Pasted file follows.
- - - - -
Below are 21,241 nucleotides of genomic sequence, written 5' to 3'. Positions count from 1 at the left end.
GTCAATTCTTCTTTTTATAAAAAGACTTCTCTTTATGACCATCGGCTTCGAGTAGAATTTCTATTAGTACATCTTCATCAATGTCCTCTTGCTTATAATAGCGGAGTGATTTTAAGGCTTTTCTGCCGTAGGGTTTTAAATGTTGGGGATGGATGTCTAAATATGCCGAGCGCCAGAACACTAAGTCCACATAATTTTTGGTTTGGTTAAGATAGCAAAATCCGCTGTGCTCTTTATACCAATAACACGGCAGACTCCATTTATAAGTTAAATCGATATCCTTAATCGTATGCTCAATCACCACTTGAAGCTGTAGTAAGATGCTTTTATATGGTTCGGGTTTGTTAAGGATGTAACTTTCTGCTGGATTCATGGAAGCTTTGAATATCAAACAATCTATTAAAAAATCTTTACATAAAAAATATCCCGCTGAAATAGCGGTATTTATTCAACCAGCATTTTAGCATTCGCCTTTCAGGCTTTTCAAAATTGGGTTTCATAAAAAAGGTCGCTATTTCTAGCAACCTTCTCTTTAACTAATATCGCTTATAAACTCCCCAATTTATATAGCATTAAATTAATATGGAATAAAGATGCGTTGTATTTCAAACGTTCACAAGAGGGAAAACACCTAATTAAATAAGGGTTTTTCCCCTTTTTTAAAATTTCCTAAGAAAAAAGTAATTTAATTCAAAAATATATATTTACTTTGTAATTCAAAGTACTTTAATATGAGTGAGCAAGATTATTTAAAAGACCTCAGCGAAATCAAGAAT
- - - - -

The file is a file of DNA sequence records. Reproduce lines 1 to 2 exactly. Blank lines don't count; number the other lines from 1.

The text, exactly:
Below are 21,241 nucleotides of genomic sequence, written 5' to 3'. Positions count from 1 at the left end.
GTCAATTCTTCTTTTTATAAAAAGACTTCTCTTTATGACCATCGGCTTCGAGTAGAATTTCTATTAGTACATCTTCATCAATGTCCTCTTGCTTATAATAGCGGAGTGATTTTAAGGCTTTTCTGCCGTAGGGTTTTAAATGTTGGGGATGGATGTCTAAATATGCCGAGCGCCAGAACACTAAGTCCACATAATTTTTGGTTTGGTTAAGATAGCAAAATCCGCTGTGCTCTTTATACCAATAACACGGCAGACTCCATTTATAAGTTAAATCGATATCCTTAATCGTATGCTCAATCACCACTTGAAGCTGTAGTAAGATGCTTTTATATGGTTCGGGTTTGTTAAGGATGTAACTTTCTGCTGGATTCATGGAAGCTTTGAATATCAAACAATCTATTAAAAAATCTTTACATAAAAAATATCCCGCTGAAATAGCGGTATTTATTCAACCAGCATTTTAGCATTCGCCTTTCAGGCTTTTCAAAATTGGGTTTCATAAAAAAGGTCGCTATTTCTAGCAACCTTCTCTTTAACTAATATCGCTTATAAACTCCCCAATTTATATAGCATTAAATTAATATGGAATAAAGATGCGTTGTATTTCAAACGTTCACAAGAGGGAAAACACCTAATTAAATAAGGGTTTTTCCCCTTTTTTAAAATTTCCTAAGAAAAAAGTAATTTAATTCAAAAATATATATTTACTTTGTAATTCAAAGTACTTTAATATGAGTGAGCAAGATTATTTAAAAGACCTCAGCGAAATCAAGAAT